Image courtesy Steele Hill, SDO/NASA
Published November 19, 2012
The sun is acting up again.
A virtual solar tsunami was caught on video early Friday morning, with back-to-back solar arcs so large that NASA's cameras couldn't capture the explosions in their entirety.
NASA Video: November 16 Double Solar Prominence
NASA's space-based Solar Dynamics Observatory (SDO) recorded the images over a four-hour period. The giant loops, called solar prominences, occurred between 1 a.m. and 5 a.m. ET on Friday.
Many times larger than the entire Earth, the prominences were so large that they expanded beyond the high-definition camera view of the SDO. (See some of SDO's first sun pictures.)
In the video, hot waves of charged gas—released when tangled solar magnetic fields destabilized and exploded before reconnecting again—arc away from the sun in vast red loops, according to NASA's Goddard Space Flight Center.
Sun Now at Its Most Active
Both solar prominences will likely have little to no effect on Earth, as they don't appear to be aimed toward the planet.
These giant arcs are the latest in a series of increasing eruptions on the sun as its 11-year cycle of magnetic fluctuations—a time of periodic change in the sun's activity and appearance—nears its peak.
Earlier last week a moderate flare was seen on November 12 and later caused a geomagnetic storm above Earth, resulting impressive northern lights displays by supercharging the Earth's auroras.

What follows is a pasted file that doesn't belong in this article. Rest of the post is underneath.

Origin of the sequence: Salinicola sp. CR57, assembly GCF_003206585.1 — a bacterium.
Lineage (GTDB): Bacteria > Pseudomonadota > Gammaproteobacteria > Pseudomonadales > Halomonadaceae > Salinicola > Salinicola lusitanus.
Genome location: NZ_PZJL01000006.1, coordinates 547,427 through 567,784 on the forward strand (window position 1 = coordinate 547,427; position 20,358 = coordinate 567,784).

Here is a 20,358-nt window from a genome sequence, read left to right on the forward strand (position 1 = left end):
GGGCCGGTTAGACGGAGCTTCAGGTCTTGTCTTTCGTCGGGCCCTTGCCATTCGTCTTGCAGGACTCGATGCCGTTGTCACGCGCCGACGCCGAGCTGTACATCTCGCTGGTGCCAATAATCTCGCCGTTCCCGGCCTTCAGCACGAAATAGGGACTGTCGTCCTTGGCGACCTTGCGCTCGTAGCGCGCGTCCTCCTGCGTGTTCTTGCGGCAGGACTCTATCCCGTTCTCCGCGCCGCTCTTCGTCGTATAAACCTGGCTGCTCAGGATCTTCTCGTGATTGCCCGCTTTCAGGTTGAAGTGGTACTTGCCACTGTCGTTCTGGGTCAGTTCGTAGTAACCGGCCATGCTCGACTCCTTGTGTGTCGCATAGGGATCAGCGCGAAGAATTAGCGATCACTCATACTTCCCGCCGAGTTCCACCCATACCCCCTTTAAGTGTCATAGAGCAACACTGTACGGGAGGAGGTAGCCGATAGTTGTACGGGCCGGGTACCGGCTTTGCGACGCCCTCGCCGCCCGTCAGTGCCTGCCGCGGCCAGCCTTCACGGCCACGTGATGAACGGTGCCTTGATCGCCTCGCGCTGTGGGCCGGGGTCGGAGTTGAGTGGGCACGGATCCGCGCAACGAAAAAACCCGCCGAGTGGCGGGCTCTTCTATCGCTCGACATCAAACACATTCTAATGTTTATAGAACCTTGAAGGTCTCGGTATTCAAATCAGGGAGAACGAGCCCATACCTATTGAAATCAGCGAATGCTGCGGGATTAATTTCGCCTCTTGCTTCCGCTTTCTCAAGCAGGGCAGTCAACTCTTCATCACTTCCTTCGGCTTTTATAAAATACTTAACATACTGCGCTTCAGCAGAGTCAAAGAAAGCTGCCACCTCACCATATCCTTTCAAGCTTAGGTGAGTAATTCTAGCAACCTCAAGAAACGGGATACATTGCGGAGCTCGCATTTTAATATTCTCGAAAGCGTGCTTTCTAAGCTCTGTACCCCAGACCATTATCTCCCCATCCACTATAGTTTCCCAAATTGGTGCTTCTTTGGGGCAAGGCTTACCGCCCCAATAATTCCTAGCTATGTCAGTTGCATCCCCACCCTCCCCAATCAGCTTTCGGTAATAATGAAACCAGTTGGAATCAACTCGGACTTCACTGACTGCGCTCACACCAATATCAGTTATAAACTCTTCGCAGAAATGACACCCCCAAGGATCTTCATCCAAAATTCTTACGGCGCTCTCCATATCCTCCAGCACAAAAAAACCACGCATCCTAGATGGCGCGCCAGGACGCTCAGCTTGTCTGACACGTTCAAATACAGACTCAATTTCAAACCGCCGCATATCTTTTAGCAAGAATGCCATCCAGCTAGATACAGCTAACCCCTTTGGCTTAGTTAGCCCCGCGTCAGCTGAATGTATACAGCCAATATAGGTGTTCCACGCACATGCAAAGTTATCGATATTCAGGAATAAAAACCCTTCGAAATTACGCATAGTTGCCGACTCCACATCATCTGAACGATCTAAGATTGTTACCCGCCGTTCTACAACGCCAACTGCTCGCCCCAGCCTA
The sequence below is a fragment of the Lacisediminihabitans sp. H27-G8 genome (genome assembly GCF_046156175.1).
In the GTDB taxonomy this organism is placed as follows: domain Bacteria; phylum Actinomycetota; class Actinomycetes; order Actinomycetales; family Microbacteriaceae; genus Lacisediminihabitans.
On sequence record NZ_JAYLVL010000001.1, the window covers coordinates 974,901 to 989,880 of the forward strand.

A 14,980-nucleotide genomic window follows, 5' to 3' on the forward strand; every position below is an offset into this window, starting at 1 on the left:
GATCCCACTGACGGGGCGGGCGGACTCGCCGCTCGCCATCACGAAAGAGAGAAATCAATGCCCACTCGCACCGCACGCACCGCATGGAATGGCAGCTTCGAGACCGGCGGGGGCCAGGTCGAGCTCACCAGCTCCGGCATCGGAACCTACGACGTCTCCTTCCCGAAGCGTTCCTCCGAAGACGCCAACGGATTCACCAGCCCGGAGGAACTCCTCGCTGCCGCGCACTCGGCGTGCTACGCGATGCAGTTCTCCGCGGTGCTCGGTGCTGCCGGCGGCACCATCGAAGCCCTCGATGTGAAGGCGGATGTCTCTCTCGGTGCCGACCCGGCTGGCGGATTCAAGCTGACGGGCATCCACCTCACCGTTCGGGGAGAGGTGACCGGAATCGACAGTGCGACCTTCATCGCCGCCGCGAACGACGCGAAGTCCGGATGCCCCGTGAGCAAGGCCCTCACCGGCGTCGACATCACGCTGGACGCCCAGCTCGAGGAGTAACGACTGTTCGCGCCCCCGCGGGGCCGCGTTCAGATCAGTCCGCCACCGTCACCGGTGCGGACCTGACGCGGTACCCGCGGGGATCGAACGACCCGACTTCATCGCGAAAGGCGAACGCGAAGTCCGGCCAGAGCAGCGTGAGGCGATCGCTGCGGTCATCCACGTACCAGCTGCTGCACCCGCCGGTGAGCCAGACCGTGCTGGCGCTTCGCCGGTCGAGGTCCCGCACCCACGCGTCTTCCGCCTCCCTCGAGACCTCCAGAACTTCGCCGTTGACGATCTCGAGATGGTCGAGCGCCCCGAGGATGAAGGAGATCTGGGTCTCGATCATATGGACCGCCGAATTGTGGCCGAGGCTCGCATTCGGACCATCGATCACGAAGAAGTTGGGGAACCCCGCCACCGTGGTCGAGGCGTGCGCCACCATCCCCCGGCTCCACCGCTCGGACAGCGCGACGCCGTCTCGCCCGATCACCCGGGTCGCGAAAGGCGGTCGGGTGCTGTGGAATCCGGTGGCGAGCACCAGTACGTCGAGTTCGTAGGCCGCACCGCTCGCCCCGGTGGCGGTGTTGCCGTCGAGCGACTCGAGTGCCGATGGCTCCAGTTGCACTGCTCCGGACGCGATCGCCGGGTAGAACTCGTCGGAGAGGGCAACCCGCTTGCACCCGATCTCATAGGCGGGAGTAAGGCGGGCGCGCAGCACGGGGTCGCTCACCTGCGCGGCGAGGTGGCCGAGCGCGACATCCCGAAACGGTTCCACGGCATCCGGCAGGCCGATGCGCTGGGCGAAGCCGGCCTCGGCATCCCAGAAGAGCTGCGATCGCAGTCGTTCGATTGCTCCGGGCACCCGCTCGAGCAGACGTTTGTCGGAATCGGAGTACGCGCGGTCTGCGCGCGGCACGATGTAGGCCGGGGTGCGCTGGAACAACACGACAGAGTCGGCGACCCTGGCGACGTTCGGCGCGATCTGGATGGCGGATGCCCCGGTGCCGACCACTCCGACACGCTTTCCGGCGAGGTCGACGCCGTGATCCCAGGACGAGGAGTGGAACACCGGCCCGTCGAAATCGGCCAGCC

Known as a solar maximum, the peak of a cycle sees an increase in sunspots and large solar flares and prominences. Solar maximums can last a couple of years, said Leon Golub, senior astrophysicist at the Harvard-Smithsonian Center for Astrophysics.
"We are in the peak of the cycle right now," Golub said. "The sun is in its most active state." (Related: "Solar Flare Sparks Biggest Eruption Ever Seen on Sun.")
Solar Storms Could Zap Modern Life
This peak could have serious consequences for the electrical grid that surrounds the Earth: Solar flares and prominences, when aimed at the planet, have the potential to disrupt electrical systems and satellites.
"Every technological aspect of our society can be affected by these events," Golub said. "Satellites can be damaged; astronauts can receive a lot of radiation."
The most damaging emissions from big solar storms travel slowly enough to be detected by satellites well before the particles strike Earth, Tom Bogdan, director of the U.S. Space Weather Prediction Center in Boulder, Colorado, told National Geographic News in 2011 (see "What If Biggest Solar Storm on Record Happened Today?").
Scientists are working toward a better way to predict and prevent the damaging effects of a solar storm on Earth.
"We have satellites in space now that can detect these events sooner and better than ever before," the Smithsonian's Golub said. "What we're trying to do is predict which ones to worry about, which ones might be damaging."
With little known about sea snakes, scientists worry that massive harvests could be damaging wild populations.
In Kenya, baby elephant fights to survive after poachers poisoned her mother.
Photographer Corey Rich is documenting a pair of climbers who are attempting what some call the longest, hardest free climb in the world.
The Future of Food
How do we feed nine billion people by 2050, and how do we do so sustainably?
We've made our magazine's best stories about the future of food available in a free iPad app.